Why Do You Need a Spinal Cord Injury Lawyer?
You need a spinal cord injury lawyer to ensure that your legal claim is complete and legally accurate. There’s only one chance to handle this life-changing event in the best possible way. Technical mistakes in the legal process can result in no compensation at all. You may not even know what mistakes you’re making until it’s too late.
However, our experienced spinal cord injury lawyers for accident claims are knowledgeable in legal claims. We know how to spot important legal issues and build critical scientific evidence in a serious injury case. We understand the long-term implications of a spinal cord injury, and we have the skills to ensure that your claim receives the expertise, time, and determination you deserve to get results.
Types of Spinal Cord Injuries
There are two broad categories of spinal cord injury:
- Complete spinal cord injury – With complete spinal cord injury, the cord is severed. It can’t send signals below the level of the injury, which results in paralysis or a total lack of sensory and motor function below the injury.
- Incomplete spinal cord injury – An incomplete injury means that the ability of the spinal cord to convey messages to or from the brain is not entirely lost. It is possible that there is still some sensation and movement below the level of injury. Symptoms and movement may vary considerably between victims.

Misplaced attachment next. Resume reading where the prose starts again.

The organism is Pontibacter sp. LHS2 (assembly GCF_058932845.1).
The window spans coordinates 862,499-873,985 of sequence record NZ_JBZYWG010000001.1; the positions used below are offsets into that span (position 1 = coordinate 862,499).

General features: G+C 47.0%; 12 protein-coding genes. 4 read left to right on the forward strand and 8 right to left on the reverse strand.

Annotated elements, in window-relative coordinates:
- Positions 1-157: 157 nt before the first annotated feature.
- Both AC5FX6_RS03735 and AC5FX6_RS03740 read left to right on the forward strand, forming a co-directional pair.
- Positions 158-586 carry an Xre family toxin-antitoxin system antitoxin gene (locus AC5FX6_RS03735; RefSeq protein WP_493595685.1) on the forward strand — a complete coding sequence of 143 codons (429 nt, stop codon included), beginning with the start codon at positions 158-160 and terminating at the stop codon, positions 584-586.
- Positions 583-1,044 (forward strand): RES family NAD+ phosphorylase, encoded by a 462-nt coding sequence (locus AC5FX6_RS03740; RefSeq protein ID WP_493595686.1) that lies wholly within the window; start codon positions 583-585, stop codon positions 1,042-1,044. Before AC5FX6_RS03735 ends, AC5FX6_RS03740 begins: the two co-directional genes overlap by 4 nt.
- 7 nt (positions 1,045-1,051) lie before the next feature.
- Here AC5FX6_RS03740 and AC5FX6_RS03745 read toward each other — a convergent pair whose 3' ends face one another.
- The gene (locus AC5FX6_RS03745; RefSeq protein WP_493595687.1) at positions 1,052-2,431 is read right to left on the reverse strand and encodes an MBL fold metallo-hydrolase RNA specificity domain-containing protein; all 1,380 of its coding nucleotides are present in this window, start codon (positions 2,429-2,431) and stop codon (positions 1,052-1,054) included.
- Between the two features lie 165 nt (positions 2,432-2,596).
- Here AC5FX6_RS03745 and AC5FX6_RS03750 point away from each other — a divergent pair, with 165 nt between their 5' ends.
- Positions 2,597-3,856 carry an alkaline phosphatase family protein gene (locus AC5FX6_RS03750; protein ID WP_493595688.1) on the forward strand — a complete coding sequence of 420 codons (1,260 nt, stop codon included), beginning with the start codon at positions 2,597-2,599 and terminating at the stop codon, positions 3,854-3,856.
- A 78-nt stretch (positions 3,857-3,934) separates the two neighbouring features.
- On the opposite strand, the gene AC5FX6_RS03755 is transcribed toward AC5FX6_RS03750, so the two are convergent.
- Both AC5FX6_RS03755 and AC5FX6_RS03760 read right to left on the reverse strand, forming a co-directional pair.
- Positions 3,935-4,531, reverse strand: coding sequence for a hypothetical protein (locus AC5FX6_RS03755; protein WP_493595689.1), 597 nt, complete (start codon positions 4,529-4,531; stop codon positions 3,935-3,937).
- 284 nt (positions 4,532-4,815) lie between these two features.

Common Terms Used in Spinal Cord Injury
Common terms in spinal cord injury are paralysis, paraplegia, and quadriplegia, or tetraplegia.
- Paralysis: an inability to voluntarily move all or part of the body.
- Paraplegia: a term used to describe the inability to move the lower parts of the body voluntarily. The areas of impaired mobility usually include the toes, feet, legs and may or may not include the abdomen.
- Tetraplegia or quadriplegia: a term used to describe the inability to voluntarily move the upper and lower parts of the body. The areas of impaired mobility usually include the fingers, hands, arms, chest, legs, feet, and toes. It may or may not include the head, neck, and shoulders.
The Christopher and Dana Reeve Foundation defines paraplegia as a loss of bodily control caused by lumbar level injuries and thoracic level injuries. Lumbar level injuries result in paralysis or weakness of the legs. Loss of physical sensation, bowel, bladder, and sexual dysfunction can occur. This spinal cord controls signals to the lower parts of the abdomen and the back, the buttocks, some parts of the external genital organs, and parts of the leg. Injuries may require surgery and external stabilization.
Thoracic level injuries are less common because of the protection given by the rib cage. Thoracic injuries can cause paralysis or weakness of the legs, along with loss of physical sensation, bowel, bladder, and sexual dysfunction. This spinal cord controls signals to some of the muscles of the back and part of the abdomen. Most patients initially wear a brace on the trunk to provide extra stability.
According to the Christopher and Dana Reeve Foundation, tetraplegia is a cervical spinal cord injury involving C1 – C8. Sometimes, this type of injury is accompanied by a loss of physical sensation, respiratory issues, bowel, bladder, and sexual dysfunction. This area of the spinal cord controls signals to the back of the head, neck and shoulders, arms and hands, and diaphragm. Since the neck region is so flexible, it is difficult to stabilize cervical spinal cord injuries. Patients with cervical level injuries may be placed in a brace or stabilizing device.